C245-009 is for soldering S-Lead legs on surface mount devices.

I know what it is for, I just can't imagine how it actually works.

Most specialized tips are unnecessary unless you are going to be using them often.

As I mentioned earlier, I've been using Hakko T12-BCF1, BCF2 and JS02 to do almost every job i needed quite efficiently.
Comparing Hakko BCF2 to JBC C245-102 - they both are theoretically the same, but JBC seems to be leaving more solder on the pads of ie QFP128 with 0.5mm pitch (Hakko leaves less than I want it to, I have to inspect each IC and sometimes touch-up a few single legs which takes an extra 1-2 minutes altogether).
So if C245-009 for $50 or so could save me a minute on every IC then it's a well spent money.

Thank you @digsys for everything you wrote. I very appreciate the time you spent to help.

If you get a bridge, just re-run it, and it will clean up.

If it works for you then fine, but I would avoid re-run all pins. It is not necessary to re-melt existing good joints and heat up the IC again. You can remove bridges simply by touching them with C245-102 but if you gain a bit of experience you won't make any bridges at all.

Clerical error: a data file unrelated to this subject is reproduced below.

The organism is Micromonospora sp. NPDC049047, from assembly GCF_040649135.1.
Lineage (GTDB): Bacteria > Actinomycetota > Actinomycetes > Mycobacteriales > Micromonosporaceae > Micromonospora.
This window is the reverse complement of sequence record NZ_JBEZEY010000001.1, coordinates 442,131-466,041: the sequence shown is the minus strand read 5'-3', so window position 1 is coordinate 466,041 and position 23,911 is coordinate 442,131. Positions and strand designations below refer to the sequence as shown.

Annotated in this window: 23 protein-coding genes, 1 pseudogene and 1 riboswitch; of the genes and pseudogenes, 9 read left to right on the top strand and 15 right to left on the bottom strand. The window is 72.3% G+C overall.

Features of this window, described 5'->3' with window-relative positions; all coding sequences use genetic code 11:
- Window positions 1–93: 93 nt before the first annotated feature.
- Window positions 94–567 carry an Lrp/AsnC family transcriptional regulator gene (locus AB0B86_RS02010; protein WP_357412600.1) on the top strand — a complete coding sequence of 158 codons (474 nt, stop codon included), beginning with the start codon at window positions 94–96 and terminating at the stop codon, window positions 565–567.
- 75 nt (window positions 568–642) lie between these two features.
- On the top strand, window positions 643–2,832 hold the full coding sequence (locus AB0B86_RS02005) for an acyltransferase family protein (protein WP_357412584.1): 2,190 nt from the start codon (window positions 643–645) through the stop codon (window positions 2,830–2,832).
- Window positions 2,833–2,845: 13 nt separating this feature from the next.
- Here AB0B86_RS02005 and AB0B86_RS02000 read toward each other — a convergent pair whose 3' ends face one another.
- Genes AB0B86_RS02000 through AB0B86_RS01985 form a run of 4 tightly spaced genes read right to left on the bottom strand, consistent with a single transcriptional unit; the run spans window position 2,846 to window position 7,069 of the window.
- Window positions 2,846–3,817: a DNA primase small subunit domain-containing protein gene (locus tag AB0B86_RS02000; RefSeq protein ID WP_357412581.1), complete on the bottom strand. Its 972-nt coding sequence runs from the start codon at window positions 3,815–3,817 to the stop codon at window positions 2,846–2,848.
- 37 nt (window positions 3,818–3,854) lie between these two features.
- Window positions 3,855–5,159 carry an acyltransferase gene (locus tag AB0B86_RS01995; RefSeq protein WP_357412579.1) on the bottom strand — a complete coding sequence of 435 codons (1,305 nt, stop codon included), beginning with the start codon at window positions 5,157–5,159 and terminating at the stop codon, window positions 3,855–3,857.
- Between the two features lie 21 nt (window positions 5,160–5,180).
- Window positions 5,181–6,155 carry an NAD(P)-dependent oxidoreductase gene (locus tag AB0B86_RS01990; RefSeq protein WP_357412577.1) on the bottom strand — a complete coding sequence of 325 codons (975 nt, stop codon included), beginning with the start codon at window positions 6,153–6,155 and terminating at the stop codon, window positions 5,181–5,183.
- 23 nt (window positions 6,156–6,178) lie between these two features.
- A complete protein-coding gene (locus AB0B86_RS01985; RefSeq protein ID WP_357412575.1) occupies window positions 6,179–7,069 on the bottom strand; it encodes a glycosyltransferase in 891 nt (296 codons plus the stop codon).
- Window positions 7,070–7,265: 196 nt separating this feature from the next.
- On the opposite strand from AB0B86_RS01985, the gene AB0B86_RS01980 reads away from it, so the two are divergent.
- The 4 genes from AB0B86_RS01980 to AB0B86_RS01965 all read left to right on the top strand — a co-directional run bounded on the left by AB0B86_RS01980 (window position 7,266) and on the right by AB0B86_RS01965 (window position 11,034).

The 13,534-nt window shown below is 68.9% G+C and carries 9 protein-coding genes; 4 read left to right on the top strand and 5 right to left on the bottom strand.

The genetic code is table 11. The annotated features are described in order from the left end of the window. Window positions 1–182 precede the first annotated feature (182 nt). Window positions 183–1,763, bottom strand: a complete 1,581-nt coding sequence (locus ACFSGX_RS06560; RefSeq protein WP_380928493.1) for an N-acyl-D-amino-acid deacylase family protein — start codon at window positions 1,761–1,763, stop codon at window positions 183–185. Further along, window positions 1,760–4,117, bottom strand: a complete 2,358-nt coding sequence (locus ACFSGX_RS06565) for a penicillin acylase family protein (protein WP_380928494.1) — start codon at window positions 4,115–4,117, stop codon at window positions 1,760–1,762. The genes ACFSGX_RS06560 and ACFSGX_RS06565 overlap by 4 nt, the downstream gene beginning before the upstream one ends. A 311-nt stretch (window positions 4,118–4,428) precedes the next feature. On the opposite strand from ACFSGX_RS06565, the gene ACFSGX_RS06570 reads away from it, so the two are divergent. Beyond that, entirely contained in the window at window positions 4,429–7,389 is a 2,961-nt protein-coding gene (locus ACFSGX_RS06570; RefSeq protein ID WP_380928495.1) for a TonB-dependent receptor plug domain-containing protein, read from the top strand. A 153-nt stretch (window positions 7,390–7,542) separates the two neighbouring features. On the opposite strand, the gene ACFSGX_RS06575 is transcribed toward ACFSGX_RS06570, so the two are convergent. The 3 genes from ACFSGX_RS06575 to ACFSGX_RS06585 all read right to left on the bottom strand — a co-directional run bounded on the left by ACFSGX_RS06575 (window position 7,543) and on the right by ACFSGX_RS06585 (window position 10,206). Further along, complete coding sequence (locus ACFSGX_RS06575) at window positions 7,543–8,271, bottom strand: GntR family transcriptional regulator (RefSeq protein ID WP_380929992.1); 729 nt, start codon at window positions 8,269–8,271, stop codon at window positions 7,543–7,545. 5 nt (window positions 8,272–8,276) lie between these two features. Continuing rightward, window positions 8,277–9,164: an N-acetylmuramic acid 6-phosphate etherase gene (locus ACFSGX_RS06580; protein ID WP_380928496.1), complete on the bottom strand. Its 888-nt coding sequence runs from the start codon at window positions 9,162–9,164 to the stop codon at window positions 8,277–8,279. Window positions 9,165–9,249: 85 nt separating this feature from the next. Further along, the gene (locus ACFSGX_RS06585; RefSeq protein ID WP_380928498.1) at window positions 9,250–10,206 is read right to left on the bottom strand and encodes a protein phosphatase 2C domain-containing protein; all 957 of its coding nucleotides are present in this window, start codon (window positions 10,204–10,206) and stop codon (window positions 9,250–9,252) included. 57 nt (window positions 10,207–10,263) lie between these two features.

For quad packs, I often STILL use the tweezer set - flood all 4 sides, melt 2x sides quickly and pop up with tweezers

Not a bad idea. I rarely have to lift QFP but if I have to I just use QUICK 861DW hot air. Most often I just have to remove old lead free cr..p and apply fresh leaded solder.

I "tag" one of each corner first, with an ultra-fine tip first - to LOCK it in place, then use the flow tips. That way, you can't mis-align / push the IC off registration.

I place and align the IC, push and hold it with tweezers using 1 hand, dispense the flux using other hand and drag solder everything straight away while still holding it, that way it's much faster.

Thank you very much again for your input. I will still be trying to get to know how C245-009 works. I will probably end up buying it (and many other tips) just to try/test them.
Pity the manufacturer/official distributor is not willing to help.

Online JackJones

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Re: JBC C245 tips/cartridges - how to use them, which to choose
« Reply #4 on: November 30, 2019, 03:18:16 pm »
The C245-965 is my "daily driver" and it does 95+% of the stuff I want. The tip of it is very sharp if I need extra precision and the flat part of the spoon can be used to solder through hole components pretty well.

If I need to solder more than a few through hole parts or anything heavier I have C245-944 and C245-741. Between those three I have never really felt like missing anything.